It’s the time of the month again. Instead of the usual blood flow, you noticed clots in your menstrual blood. You started to worry since it is the first time it happened. Surely, you have tons of questions going through your mind – what they are, why they happen, and what you can do to prevent them from happening. Thankfully, you’re in the right page. Read this post to know more about clots and how to stop blood clots during period.

What Is Blood Clot During Period?

On good days, your body releases anticoagulants to keep menstrual blood thin and fluid. During heavy days, blood is rapidly expelled from your body and anticoagulants don’t have enough time to do its job of making menstrual blood move freely. This leads to blood clots composed of fibrin, coagulated mass of blood, and endometrial tissue.

Thus, heavy menstrual bleeding is the most common reason for clotting, which is normal and not a cause for concern. However, here are other reasons why you experience this condition:

Retained Blood – Also known as pooling, this is blood that stayed inside your uterus because of:

  • Endometriosis – Thickening of uterine lining combined with heavier blood flow during menstruation that leads to clotting.

  • Post Childbirth – Uterus hasn’t returned yet to normal size.

  • Uterine Obstructions – Presence of adhesions, fibroids, and polyps within the uterus, which impedes proper menstrual blood flow.

  • Adenomyosis – This condition happens when endometrial tissue grows within your uterine walls’ muscles due to prolonged bleeding, heavy menstrual blood flow, and passing period clots on your Red Days.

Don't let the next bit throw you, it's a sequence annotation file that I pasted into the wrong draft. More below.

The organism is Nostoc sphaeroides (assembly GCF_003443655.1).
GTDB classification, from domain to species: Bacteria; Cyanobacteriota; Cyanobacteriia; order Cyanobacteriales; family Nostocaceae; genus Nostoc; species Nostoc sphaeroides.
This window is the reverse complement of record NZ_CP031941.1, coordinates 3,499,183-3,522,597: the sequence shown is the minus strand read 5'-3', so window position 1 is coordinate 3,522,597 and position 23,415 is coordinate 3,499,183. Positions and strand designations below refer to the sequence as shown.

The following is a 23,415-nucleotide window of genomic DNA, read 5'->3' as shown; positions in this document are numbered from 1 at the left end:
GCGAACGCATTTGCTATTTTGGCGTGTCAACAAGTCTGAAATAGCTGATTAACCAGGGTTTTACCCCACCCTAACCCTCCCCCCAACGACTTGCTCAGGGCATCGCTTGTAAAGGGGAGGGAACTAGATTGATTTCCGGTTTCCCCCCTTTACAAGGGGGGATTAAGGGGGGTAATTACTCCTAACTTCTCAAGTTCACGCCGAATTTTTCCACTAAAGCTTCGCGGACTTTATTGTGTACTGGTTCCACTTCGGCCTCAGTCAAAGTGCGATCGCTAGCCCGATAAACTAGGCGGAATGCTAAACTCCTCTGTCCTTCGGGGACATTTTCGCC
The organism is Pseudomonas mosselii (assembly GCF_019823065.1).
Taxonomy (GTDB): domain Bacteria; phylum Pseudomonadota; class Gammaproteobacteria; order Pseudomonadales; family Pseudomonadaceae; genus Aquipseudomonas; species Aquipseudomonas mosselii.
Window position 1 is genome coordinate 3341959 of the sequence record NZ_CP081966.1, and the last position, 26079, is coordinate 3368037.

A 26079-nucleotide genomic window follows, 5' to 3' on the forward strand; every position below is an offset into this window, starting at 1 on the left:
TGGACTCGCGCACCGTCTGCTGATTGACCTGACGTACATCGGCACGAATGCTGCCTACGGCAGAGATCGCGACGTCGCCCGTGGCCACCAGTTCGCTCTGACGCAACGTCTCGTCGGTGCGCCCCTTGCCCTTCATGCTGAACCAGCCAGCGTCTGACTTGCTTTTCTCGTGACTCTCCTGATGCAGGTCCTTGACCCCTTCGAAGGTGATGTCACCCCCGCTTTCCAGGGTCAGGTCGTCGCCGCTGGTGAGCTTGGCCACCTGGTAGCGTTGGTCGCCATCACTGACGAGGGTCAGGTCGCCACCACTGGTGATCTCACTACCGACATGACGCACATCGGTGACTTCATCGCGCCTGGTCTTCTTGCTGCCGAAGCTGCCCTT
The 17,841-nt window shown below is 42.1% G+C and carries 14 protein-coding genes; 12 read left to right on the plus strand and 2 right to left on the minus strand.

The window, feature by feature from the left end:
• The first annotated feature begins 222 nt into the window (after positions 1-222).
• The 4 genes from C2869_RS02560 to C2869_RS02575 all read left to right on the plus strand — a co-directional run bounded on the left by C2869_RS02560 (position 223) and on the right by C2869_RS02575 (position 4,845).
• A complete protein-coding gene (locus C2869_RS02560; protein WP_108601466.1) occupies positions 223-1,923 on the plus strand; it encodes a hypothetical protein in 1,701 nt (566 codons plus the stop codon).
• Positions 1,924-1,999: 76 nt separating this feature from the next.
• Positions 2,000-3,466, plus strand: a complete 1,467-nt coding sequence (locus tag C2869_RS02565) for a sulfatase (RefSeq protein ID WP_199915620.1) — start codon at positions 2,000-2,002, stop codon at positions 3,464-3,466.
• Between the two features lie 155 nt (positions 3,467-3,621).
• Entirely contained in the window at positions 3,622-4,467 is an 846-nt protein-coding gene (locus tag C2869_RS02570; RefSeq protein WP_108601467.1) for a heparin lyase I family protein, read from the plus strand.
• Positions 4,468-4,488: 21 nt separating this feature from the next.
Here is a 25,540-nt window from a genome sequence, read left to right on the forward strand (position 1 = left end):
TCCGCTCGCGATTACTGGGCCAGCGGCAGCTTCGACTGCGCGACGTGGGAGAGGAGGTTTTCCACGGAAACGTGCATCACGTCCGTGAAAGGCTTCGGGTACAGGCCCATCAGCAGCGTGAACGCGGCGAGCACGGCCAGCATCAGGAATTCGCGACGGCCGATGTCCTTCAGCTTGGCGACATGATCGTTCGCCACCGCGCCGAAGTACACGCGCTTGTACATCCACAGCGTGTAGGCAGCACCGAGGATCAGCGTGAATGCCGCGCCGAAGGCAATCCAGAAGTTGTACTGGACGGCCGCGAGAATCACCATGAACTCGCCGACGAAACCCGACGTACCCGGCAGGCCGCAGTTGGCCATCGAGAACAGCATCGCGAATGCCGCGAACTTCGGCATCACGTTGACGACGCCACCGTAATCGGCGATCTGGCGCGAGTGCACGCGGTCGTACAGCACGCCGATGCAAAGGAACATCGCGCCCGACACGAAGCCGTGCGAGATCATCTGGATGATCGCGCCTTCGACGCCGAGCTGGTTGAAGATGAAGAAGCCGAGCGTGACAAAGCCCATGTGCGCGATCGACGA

Hormonal Imbalance – There are two hormones controlling your body’s ability to shed the uterine lining: estrogen and progesterone. When these two hormones are not in sync, your uterus’ endometrial lining becomes too thick, which leads to more blood flow and blood clotting.

Some women experienced blood clots occasionally while some have it during Red Days only. Hormonal fluctuations, diet, and lifestyle choices affect the thickness of uterine lining, which explains why not all women will experience blood clots. When there is a variation in the thickness of the uterine lining from cycle to cycle, menstrual blood flow can change, which could result to clot formation.

Here’s the good news: you can prevent these clots from happening and give you a peace of mind. Read the next section to learn more about it.

Tips on How to Stop Blood Clots During Period

You can never run out of options to help you stop clotting on your Red Days. Below is a list of what you can do about it:

NSAIDs: Your Quick Solution Against Clotting During Menstruation

If you are looking for a quick relief against clotting, non-steroidal anti-inflammatory drugs can be your option. NSAIDs such as naproxen and ibuprofen are more than just pain medications because it also helps decrease the amount of blood lost during Red Days. As a result, it reduces clotting as well.

Nonetheless, watch out for possible increase in bleeding, since some experienced this as a side effect.